New mobile computing applications - automating the workforce
- 10 July, 1996 14:20
One thing you can be sure about with technology is that it never stays constant, and portable computing is definitely in this category. Laptop computers were born more than 10 years ago and are now well and truly dinosaur class. Notebooks have progressed to the point that technology, for example processor performance, is no longer a key inhibitor to market acceptance. Miniaturisation continues to take its course with powerful subnotebooks and hand-held devices (PDAs or Personal Digital Assistants to the technically correct) making greater impact in the market. The end-user profile also continues to evolve.
Initially, mobile computers were largely purchased by government organisations and technical people who needed mobility. The next major phase of usage was by senior managers in corporates who were not necessarily experienced computer users but had access to budgets and liked the idea of a notebook for business use (no prestige involved).
As the technology matured and prices fell, many new corporate and SOHO users were drawn into the market. Most portable computer use is basically a subset of desktop function. However, market growth is starting to come from new users driven by a need to communicate, irrespective of time or location. This concept of information anytime and anyplace requires a new communications technology, specifically one that is not constrained by physical aspects such as wires.
Futuristic it may sound, but consider this: the competitive pressure of the '90s requires executives to identify new ways of building competitive advantage. Business process re-engineering has been the catchcry of academics, consultants and business people over the last few years. The basic premise is to review all procedures and processes within an organisation and work with employees to increase efficiency in order to reduce costs.
The Quality Assurance program (ISO 9002) is one of the ways that organisations undertake this process. During this not insignificant task, it is possible to identify many opportunities for improvement particularly in areas where tasks are of a repetitive nature, such as administrative and production environments. However, businesses are, or should be, continually evolving and once these areas are exhausted, where are the new opportunities going to come from?
If personnel costs are analysed, often the most expensive people in an organisation, in terms of salaries and revenue generation, are executives and sales people. Technical and service staff may also fall into this category, especially when training costs are taken into consideration.
It is important to look at costs in terms of salary as well as opportunity costs. Where do the productivity increases for these people come from? It seems that the technology to aid productivity has almost been limited to pagers and mobile phones. If I had a dollar (terrible cliché but effective nonetheless) for every time a computer salesperson told me that their customers could not justify a mobile computing solution for these people . . . Given that a 10% increase in productivity for a $50,000-per-year person would pay for such equipment in 12 months, why is the justification of automation such a problem?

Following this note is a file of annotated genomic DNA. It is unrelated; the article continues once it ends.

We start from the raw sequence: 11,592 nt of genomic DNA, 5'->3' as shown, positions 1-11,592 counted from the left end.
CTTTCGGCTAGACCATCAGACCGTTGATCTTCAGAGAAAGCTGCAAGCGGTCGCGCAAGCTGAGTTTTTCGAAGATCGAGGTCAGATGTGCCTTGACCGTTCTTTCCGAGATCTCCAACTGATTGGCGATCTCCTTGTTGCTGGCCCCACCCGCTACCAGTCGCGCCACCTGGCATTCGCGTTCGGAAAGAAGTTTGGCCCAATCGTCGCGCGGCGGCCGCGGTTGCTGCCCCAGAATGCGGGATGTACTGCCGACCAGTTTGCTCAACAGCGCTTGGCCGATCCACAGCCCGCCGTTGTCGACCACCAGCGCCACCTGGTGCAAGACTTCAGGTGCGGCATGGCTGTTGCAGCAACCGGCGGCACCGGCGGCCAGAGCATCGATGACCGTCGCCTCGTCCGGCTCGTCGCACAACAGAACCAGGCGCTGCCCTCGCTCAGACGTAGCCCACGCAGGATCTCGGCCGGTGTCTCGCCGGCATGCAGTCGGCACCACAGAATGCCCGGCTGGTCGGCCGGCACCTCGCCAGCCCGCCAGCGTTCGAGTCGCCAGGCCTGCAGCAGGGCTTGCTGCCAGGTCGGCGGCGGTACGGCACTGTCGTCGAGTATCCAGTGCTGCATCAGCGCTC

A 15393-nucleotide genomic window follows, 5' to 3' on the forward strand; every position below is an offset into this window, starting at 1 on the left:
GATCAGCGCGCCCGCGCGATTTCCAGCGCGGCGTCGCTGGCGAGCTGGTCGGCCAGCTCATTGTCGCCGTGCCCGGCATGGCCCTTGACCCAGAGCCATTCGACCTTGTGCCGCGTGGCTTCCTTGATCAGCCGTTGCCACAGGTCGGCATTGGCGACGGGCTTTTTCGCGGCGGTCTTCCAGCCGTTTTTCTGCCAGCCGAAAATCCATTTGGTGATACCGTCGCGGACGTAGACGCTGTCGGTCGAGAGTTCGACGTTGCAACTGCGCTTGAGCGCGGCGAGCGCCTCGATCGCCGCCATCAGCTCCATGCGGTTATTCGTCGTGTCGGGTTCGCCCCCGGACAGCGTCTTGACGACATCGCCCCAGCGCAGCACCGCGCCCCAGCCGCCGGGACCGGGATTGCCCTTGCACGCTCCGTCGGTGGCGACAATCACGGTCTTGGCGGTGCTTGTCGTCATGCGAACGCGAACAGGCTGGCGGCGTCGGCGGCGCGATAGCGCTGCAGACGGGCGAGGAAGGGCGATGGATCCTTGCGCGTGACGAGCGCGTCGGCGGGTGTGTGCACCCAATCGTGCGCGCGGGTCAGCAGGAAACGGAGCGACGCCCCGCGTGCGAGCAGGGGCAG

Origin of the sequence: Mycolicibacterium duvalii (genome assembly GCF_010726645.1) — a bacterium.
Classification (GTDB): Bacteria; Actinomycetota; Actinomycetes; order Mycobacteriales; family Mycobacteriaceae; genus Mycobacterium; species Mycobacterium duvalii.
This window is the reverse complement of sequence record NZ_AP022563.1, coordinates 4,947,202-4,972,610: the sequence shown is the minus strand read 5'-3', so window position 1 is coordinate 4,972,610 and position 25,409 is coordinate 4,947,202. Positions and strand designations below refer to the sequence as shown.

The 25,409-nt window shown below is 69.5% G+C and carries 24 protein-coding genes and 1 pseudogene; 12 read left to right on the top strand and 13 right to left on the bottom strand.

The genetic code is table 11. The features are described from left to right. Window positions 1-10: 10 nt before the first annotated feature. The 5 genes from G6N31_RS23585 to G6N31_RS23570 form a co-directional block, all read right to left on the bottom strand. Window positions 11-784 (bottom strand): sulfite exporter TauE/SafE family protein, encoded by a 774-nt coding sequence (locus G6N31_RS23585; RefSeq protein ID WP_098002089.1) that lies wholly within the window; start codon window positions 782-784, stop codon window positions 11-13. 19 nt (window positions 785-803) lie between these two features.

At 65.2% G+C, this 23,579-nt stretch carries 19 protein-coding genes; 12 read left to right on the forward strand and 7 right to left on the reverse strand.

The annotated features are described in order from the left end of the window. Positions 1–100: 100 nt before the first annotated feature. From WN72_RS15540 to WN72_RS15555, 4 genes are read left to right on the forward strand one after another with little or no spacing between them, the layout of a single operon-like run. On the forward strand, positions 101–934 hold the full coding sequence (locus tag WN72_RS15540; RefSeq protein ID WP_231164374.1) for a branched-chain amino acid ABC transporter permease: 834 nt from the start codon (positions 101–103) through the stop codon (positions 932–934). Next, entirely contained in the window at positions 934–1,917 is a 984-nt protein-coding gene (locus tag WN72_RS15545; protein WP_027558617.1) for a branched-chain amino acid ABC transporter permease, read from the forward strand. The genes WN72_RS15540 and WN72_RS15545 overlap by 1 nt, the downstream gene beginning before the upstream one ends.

The application of mobile computing technology for sales force automation projects provides opportunities to improve productivity, save costs and increase customer service levels by having access to information at the point of contact with the customer. Take an example from the building products distribution industry, which could also apply to many distribution or manufacturing organisations. At present, the sales people visit their customers on-site to identify their requirements and take orders. Once or twice a day, depending on the proximity of the territory to head office, the salesperson takes the orders back to the office for processing. These are then manually entered into the computer by an order entry clerk after a credit check on the customer. The goods are picked from stock at the warehouse and duly delivered to the customer. You might say, this is a normal way of doing business and if your sales people are good how can you make the process any better.
However, in this competitive environment it is important to make each interaction with the customer as satisfying as possible and there are several opportunities for problems to occur:
What happens if the order is incorrectly entered and the incorrect goods are delivered? What happens if the goods are not in stock or the order is misplaced? What happens when delivery times are not fast enough to meet the customer's urgent requirements? The customer is on credit hold so the goods required could not be shipped. But they were very urgent and as always, required yesterday, so they called the competition to supply. Are any of these scenarios familiar? None of these are unique situations and I am sure they happen to people every day. Imagine the changes to the process if the salesperson used portable computing, such as a notebook with wireless communications. The rep visits the customer and connects to the head office computer system. Business is discussed, inventory levels and the customer's credit situation are checked and an order is raised. This is approved by the customer and transmitted to the head office computer system guaranteeing processing of the order. A picking slip is automatically produced for the goods to be packed ready to be delivered to the customer. Should anything be out of stock, there is an opportunity to sell a substitute product rather than force the customer to buy from someone else. This implementation of mobile computing should help to reduce lead times and increase customer satisfaction.